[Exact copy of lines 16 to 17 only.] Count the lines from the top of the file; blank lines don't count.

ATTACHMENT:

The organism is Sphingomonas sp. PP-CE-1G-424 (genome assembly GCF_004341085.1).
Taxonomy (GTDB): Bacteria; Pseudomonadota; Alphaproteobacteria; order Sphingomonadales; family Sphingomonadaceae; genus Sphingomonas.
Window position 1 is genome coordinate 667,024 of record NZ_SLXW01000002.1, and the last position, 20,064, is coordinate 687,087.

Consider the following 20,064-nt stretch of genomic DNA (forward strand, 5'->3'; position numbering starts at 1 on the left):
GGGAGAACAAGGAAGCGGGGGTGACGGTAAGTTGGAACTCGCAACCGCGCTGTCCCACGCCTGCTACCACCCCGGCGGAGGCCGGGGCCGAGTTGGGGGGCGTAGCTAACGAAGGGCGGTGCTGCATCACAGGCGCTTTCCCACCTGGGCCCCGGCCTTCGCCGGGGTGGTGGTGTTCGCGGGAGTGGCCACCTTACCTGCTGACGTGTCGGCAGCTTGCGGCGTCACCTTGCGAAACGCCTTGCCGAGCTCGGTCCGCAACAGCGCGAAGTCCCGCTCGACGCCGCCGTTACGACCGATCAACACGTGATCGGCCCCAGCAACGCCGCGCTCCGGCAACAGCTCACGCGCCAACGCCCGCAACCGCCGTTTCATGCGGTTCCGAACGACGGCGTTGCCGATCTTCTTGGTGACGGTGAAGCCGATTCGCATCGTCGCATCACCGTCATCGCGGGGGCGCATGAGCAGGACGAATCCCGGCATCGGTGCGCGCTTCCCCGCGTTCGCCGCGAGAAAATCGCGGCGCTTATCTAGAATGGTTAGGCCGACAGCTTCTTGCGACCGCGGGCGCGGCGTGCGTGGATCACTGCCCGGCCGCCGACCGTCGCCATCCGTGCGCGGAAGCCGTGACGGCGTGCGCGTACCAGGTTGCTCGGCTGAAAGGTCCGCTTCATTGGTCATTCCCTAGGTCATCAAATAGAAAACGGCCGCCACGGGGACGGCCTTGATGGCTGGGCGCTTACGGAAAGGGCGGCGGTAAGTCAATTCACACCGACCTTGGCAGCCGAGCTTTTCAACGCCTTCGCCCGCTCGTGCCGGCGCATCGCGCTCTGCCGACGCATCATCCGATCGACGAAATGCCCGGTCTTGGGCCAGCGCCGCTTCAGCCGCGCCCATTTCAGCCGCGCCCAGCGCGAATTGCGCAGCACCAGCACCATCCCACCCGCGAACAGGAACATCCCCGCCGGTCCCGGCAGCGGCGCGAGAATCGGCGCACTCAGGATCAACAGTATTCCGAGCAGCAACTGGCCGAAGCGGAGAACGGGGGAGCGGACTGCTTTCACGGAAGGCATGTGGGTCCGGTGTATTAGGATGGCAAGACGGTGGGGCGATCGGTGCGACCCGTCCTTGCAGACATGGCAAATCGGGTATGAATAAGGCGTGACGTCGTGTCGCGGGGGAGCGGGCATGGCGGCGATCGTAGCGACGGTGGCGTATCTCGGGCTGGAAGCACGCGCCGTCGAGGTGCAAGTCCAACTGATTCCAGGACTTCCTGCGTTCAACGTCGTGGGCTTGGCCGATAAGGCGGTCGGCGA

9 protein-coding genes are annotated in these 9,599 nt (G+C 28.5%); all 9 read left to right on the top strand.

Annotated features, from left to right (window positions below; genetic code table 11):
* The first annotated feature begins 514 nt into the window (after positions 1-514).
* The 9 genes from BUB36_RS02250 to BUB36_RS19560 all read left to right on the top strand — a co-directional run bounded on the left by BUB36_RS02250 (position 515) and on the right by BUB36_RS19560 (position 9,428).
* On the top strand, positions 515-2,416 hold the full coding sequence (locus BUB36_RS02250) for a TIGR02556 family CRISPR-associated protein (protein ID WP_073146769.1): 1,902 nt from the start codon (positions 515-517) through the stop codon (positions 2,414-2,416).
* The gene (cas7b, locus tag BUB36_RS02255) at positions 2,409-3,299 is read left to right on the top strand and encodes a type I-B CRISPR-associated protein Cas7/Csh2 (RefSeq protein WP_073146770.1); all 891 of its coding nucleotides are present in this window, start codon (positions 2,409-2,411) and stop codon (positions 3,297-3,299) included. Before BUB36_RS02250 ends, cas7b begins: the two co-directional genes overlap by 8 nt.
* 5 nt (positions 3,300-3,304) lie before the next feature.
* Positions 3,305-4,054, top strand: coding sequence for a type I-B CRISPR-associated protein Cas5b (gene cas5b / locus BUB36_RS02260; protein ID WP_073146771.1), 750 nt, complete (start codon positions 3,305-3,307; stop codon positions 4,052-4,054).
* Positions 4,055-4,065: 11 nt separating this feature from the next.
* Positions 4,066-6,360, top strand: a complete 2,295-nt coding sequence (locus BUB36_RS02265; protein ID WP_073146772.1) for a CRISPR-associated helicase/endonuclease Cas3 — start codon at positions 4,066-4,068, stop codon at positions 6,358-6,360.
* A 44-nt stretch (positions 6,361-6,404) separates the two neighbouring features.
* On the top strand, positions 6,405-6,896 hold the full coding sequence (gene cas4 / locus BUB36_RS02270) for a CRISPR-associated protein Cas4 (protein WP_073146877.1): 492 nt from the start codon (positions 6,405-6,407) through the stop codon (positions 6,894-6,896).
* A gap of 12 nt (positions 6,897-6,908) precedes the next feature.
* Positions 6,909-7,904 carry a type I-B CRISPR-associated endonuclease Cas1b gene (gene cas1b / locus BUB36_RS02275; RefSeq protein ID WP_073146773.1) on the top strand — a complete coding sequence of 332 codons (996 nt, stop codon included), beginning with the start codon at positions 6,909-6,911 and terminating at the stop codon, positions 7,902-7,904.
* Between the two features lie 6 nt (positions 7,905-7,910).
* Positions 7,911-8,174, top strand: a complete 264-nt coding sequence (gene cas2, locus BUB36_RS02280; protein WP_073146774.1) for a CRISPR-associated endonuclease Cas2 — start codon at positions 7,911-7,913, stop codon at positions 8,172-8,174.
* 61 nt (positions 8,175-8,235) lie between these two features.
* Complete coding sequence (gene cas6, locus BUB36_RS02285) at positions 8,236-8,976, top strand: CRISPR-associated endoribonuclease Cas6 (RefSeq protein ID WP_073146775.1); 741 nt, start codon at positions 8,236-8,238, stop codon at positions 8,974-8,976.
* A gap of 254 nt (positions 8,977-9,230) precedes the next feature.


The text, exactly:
* A 44-nt stretch (positions 6,361-6,404) separates the two neighbouring features.
* On the top strand, positions 6,405-6,896 hold the full coding sequence (gene cas4 / locus BUB36_RS02270) for a CRISPR-associated protein Cas4 (protein WP_073146877.1): 492 nt from the start codon (positions 6,405-6,407) through the stop codon (positions 6,894-6,896).